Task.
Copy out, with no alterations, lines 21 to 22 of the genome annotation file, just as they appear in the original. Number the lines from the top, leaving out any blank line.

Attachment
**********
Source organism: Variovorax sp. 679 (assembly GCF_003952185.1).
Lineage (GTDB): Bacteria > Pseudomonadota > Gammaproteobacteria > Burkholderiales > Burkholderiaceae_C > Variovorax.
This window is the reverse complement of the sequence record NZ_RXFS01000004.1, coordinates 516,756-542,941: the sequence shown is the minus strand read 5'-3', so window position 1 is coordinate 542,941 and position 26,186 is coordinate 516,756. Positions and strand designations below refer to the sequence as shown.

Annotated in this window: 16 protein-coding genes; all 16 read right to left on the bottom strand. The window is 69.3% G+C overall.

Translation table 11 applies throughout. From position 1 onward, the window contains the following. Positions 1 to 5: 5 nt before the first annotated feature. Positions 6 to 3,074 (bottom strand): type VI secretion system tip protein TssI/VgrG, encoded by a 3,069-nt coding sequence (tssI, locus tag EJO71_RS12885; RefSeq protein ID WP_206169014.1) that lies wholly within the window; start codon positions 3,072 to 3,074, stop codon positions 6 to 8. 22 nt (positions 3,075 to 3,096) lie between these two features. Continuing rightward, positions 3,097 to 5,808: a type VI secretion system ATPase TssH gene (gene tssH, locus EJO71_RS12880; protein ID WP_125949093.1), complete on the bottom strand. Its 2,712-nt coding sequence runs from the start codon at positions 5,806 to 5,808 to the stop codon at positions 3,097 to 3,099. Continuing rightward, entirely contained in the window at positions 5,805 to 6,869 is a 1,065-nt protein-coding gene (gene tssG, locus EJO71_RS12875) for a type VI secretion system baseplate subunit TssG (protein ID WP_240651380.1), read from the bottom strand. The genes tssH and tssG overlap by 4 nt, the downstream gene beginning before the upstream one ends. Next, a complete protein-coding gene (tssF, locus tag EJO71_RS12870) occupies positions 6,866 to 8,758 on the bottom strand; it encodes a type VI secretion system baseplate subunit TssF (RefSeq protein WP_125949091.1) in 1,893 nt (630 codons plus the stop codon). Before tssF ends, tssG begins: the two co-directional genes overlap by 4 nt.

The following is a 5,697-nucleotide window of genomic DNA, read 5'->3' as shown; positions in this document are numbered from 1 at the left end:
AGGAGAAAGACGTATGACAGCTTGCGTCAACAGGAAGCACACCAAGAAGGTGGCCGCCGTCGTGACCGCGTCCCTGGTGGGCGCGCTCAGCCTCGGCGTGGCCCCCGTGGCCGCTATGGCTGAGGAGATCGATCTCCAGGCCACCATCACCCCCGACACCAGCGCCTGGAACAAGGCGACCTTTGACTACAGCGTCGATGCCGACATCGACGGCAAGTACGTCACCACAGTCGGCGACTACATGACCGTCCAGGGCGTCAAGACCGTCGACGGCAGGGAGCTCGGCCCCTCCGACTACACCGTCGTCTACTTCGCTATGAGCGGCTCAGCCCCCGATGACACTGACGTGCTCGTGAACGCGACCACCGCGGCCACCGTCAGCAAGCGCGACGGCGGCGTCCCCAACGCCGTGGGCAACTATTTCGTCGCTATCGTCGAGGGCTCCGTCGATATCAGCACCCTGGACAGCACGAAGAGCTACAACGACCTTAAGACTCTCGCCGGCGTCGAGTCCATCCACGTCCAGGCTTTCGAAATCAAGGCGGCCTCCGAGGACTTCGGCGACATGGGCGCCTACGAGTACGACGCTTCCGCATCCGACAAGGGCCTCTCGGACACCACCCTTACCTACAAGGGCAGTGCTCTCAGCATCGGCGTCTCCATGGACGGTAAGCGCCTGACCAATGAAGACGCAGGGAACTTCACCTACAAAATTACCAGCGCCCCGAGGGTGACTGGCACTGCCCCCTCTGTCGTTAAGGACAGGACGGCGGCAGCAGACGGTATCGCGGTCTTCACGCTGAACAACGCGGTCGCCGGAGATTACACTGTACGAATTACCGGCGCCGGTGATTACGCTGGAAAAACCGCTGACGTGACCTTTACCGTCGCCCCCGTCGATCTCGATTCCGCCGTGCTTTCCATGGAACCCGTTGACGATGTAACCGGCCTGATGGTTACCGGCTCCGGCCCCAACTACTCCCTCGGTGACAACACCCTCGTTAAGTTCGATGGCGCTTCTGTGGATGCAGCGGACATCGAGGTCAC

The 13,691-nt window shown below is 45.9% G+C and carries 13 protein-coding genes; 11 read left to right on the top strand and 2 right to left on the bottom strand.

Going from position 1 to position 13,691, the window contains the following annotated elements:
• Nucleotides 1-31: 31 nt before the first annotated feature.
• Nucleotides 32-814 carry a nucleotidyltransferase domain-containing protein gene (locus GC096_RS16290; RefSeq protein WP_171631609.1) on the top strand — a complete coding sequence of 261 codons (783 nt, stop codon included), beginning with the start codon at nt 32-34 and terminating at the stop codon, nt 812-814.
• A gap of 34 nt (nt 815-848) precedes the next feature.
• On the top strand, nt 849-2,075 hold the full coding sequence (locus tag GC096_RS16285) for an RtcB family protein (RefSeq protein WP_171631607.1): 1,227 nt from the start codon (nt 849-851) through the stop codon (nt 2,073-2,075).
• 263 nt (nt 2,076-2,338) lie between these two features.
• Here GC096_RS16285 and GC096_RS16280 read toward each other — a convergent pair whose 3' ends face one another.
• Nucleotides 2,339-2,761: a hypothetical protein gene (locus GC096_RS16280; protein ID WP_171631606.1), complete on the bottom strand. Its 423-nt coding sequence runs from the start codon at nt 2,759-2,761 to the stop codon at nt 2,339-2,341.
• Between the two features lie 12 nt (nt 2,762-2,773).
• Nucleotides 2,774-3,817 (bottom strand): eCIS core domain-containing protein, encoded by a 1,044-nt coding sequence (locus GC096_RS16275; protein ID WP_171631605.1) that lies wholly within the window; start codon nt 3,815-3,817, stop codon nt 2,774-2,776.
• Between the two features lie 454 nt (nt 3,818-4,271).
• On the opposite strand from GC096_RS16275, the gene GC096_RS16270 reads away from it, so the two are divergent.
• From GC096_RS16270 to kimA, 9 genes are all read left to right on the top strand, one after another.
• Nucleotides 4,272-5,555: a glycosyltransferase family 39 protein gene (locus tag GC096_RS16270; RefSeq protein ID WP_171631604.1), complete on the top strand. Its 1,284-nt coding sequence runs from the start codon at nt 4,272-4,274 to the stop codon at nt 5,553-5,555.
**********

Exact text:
• From GC096_RS16270 to kimA, 9 genes are all read left to right on the top strand, one after another.
• Nucleotides 4,272-5,555: a glycosyltransferase family 39 protein gene (locus tag GC096_RS16270; RefSeq protein ID WP_171631604.1), complete on the top strand. Its 1,284-nt coding sequence runs from the start codon at nt 4,272-4,274 to the stop codon at nt 5,553-5,555.